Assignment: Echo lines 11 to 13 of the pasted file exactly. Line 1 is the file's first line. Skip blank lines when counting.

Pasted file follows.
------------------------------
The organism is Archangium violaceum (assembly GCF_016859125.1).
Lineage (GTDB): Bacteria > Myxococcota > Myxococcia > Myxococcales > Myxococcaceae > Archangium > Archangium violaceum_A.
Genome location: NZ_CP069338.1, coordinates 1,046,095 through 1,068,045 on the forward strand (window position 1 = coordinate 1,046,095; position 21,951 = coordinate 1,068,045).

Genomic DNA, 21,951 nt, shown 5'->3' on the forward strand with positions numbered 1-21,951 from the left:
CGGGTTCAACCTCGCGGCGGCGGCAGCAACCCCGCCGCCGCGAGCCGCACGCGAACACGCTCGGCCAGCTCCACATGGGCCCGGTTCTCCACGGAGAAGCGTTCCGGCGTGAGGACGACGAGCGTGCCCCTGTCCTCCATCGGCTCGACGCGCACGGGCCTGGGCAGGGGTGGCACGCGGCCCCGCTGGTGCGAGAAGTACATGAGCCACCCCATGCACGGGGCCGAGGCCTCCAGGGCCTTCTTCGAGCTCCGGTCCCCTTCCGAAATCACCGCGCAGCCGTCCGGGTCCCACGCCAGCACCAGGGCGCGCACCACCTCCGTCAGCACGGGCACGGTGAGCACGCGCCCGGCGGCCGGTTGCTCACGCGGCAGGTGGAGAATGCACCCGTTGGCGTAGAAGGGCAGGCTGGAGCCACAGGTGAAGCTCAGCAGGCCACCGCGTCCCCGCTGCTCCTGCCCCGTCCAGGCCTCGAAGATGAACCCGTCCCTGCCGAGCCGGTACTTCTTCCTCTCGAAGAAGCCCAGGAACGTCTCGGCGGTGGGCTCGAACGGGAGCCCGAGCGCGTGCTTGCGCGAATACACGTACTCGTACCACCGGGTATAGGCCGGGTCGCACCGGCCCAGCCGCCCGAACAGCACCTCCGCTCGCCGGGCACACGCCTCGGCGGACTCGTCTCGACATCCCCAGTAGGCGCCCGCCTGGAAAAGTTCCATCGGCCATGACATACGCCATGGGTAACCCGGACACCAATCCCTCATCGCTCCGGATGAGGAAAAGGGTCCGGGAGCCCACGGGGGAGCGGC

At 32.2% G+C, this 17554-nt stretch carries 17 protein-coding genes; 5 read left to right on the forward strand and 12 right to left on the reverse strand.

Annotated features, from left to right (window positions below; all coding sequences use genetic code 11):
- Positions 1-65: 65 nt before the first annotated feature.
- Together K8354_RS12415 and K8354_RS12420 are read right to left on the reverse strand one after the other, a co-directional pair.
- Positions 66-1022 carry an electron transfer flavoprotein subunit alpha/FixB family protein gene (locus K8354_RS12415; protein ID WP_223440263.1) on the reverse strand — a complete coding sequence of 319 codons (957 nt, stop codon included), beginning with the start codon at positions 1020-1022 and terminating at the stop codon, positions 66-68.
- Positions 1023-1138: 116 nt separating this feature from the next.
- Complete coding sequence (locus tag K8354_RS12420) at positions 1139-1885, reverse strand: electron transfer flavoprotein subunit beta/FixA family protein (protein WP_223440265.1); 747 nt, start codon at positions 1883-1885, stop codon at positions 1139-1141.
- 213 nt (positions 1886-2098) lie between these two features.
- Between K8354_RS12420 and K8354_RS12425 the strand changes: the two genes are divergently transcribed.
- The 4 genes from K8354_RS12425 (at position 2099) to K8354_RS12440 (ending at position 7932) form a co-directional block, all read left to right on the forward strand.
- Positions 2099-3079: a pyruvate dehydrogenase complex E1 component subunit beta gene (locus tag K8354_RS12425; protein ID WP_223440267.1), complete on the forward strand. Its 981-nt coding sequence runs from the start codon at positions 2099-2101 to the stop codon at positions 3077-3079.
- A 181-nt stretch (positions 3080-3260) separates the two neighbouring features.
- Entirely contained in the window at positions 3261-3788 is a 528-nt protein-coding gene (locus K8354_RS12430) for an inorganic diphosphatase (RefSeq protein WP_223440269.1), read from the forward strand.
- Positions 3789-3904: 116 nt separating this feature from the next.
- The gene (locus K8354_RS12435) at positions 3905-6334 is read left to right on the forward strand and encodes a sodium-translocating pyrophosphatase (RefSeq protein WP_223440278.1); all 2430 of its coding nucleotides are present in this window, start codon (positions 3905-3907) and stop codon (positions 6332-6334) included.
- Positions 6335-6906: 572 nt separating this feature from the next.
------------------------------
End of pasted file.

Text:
- Positions 1023-1138: 116 nt separating this feature from the next.
- Complete coding sequence (locus tag K8354_RS12420) at positions 1139-1885, reverse strand: electron transfer flavoprotein subunit beta/FixA family protein (protein WP_223440265.1); 747 nt, start codon at positions 1883-1885, stop codon at positions 1139-1141.
- 213 nt (positions 1886-2098) lie between these two features.